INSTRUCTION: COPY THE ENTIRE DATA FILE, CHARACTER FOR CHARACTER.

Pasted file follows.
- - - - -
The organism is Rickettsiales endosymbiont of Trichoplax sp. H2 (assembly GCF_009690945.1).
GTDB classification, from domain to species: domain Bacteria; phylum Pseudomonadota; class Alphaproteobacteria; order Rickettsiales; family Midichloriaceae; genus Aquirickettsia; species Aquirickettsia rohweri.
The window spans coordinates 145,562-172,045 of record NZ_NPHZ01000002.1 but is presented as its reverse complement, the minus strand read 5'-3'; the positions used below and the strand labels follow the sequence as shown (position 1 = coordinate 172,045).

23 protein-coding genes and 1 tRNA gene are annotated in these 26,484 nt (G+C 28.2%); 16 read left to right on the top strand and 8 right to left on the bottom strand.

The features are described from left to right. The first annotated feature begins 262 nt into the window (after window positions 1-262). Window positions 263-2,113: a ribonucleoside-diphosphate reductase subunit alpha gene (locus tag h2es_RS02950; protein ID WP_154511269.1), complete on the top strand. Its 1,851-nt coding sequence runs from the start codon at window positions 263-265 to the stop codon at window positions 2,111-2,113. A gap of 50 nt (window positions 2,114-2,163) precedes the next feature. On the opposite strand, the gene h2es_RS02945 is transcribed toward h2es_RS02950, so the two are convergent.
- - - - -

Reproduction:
The organism is Rickettsiales endosymbiont of Trichoplax sp. H2 (assembly GCF_009690945.1).
GTDB classification, from domain to species: domain Bacteria; phylum Pseudomonadota; class Alphaproteobacteria; order Rickettsiales; family Midichloriaceae; genus Aquirickettsia; species Aquirickettsia rohweri.
The window spans coordinates 145,562-172,045 of record NZ_NPHZ01000002.1 but is presented as its reverse complement, the minus strand read 5'-3'; the positions used below and the strand labels follow the sequence as shown (position 1 = coordinate 172,045).

23 protein-coding genes and 1 tRNA gene are annotated in these 26,484 nt (G+C 28.2%); 16 read left to right on the top strand and 8 right to left on the bottom strand.

The features are described from left to right. The first annotated feature begins 262 nt into the window (after window positions 1-262). Window positions 263-2,113: a ribonucleoside-diphosphate reductase subunit alpha gene (locus tag h2es_RS02950; protein ID WP_154511269.1), complete on the top strand. Its 1,851-nt coding sequence runs from the start codon at window positions 263-265 to the stop codon at window positions 2,111-2,113. A gap of 50 nt (window positions 2,114-2,163) precedes the next feature. On the opposite strand, the gene h2es_RS02945 is transcribed toward h2es_RS02950, so the two are convergent.